The clear difference is that changing Electricity or Gas supplier is not invasive, does not require reconfiguring appliances all round the home and the supply is consistent. For most of the population if it works then don’t interfere. This is a direct result I think of the industry moving to ISP routers with the modem integrated and has progressively got worse as the customer expectation and ISP response is to be involved the WIFI too. For those of us that maintain a completely separate home network from any ISP influence can change/switch between our broadband providers without issue and many consumers are grateful for similar advice. So changing broadband provider can be very disruptive for many especially if they need to call on help. If it is tied top other services from Email to TV then even more reason not to change.

    As for the broadband itself most of us will be on DSL for years. Many consumers are aware or have learnt themselves that if you have a bad pair or on a long line not much will happen if you change ISPs and they simply do not believe the headline advertising any more.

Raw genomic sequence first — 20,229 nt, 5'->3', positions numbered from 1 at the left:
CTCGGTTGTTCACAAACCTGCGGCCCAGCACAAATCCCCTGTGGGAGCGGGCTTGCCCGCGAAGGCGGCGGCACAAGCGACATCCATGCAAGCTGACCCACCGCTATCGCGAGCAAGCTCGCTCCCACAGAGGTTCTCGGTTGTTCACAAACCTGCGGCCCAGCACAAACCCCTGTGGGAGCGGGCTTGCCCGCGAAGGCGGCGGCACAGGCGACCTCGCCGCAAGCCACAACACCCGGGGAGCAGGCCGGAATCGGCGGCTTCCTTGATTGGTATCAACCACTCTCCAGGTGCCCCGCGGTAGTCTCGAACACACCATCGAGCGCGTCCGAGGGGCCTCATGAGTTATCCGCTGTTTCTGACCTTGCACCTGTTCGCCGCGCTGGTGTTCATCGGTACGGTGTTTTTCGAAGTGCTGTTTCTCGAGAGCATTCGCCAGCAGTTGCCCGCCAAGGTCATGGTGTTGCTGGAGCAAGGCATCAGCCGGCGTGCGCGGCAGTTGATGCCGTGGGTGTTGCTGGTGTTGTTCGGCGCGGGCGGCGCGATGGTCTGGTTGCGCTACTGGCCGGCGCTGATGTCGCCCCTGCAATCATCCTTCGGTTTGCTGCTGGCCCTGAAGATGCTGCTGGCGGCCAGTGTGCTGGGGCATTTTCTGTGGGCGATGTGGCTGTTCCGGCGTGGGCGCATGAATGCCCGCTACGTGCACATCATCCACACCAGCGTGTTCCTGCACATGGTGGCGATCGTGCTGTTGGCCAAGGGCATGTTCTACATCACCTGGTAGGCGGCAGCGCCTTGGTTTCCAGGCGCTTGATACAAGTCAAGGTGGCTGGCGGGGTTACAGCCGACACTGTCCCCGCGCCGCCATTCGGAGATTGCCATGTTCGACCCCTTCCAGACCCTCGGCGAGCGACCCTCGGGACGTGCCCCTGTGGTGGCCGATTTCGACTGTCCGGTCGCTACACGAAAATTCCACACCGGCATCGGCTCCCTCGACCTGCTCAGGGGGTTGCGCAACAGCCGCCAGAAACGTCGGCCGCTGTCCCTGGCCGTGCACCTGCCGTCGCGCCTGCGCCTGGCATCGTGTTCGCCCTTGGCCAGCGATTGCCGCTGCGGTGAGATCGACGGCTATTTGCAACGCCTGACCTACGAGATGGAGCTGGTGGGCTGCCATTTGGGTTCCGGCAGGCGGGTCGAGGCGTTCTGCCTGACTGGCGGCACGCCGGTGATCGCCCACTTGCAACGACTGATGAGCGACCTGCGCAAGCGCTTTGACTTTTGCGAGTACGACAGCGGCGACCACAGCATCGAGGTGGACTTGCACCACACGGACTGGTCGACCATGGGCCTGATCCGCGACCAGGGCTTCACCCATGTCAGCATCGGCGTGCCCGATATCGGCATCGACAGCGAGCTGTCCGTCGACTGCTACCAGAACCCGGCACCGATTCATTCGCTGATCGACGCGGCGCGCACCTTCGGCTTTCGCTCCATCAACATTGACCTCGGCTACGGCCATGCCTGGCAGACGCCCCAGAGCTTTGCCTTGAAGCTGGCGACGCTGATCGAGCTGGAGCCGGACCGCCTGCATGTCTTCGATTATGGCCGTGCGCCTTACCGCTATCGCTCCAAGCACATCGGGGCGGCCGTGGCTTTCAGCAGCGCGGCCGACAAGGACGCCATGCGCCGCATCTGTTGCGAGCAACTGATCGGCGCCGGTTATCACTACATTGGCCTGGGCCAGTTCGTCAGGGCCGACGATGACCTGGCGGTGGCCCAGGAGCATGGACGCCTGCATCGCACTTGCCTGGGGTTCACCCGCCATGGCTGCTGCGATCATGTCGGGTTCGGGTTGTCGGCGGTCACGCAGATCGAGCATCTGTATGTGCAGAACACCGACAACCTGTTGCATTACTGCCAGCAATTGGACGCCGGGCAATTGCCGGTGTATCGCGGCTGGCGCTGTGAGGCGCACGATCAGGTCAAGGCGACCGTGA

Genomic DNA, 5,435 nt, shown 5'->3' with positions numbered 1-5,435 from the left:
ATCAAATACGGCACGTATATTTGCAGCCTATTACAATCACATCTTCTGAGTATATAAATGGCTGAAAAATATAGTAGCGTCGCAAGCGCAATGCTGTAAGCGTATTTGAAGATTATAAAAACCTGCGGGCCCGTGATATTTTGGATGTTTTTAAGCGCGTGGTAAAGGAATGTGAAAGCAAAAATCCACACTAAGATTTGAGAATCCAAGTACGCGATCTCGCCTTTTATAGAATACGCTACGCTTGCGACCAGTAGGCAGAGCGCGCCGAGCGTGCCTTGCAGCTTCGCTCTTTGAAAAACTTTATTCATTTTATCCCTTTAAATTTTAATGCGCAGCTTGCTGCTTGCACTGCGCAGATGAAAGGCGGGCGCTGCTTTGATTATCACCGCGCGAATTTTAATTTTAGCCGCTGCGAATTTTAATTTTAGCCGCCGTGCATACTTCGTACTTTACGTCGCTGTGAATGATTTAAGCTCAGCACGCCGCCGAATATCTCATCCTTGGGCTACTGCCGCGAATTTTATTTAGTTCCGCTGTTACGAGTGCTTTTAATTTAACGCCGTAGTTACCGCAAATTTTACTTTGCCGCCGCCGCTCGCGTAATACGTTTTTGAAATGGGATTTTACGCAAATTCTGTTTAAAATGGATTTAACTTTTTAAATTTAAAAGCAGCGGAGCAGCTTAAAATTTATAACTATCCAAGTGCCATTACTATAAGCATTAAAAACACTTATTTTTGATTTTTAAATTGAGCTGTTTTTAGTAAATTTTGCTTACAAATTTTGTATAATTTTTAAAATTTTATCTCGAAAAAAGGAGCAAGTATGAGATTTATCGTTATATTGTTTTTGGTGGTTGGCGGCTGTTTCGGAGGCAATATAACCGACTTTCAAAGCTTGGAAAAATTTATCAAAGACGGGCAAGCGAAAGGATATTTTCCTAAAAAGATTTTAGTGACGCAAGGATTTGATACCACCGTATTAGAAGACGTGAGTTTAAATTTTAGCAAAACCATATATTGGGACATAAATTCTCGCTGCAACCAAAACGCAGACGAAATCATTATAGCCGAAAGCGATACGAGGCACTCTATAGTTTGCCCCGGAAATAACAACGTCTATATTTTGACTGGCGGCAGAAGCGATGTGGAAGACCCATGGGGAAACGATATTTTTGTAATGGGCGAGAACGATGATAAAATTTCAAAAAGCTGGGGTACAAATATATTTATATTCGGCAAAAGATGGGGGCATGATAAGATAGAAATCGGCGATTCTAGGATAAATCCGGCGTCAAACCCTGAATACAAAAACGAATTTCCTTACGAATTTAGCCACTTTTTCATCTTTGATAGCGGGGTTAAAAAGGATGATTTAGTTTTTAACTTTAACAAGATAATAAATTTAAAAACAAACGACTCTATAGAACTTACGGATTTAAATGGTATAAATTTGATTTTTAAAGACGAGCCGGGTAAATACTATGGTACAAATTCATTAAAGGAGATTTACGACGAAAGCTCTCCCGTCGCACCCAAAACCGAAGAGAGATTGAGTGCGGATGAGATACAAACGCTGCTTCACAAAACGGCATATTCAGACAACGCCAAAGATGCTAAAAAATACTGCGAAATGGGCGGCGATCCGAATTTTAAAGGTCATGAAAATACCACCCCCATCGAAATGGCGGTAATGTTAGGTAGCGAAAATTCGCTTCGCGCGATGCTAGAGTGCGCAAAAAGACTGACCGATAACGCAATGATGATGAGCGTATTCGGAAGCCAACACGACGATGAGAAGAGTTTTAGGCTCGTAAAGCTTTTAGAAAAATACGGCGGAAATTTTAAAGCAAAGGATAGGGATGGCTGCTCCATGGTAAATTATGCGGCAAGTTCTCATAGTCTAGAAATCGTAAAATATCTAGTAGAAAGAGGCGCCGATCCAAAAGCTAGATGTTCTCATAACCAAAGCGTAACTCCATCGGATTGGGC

Currently unless you have a specific usage need or the cost hits an excessive trigger for that consumer then most will stay as they are. FTTP and the benefits of it are unlikely to be a major factor until it reaches significant coverage and then it will tip any then everyone will demand it.

  2. Avatar dubious says:

    Having recently moved to the UK and currently looking for an ISP I can relate to some of this. Trickier than it should be, including such suprising stuff like ISPs differing in what services I can get when I would have thought they all used the same openreach hardware and database?

    To narrow the field I immediately disregarded any ISP with a discount for the first year as they all seemed to be followed by a significant price hike, and while I’m sure you can ring up and get retentions to waive that, why would you support a company with that business model?

    Difficult to work out which ISP supplied router is actually any good, as in stable and featureful – the Sky and BT ones of family members are all horrendously nerfed for example (the SkyQ one is so naff it actually requires a reboot to add a DHCP static lease as if it’s 1996…) – so a cheaper service which requires user-provided equipment might be nice.

    Often difficult to dig into traffic management and data mining measures ISPs are taking.

    Many companies bundle rubbish, sorry, ‘add value’, with things like a year of streaming tv, a ‘smart’ speaker, voucher, or a data boost to a mobile service I don’t have – don’t want: just give me a cheaper option without any of the crud please.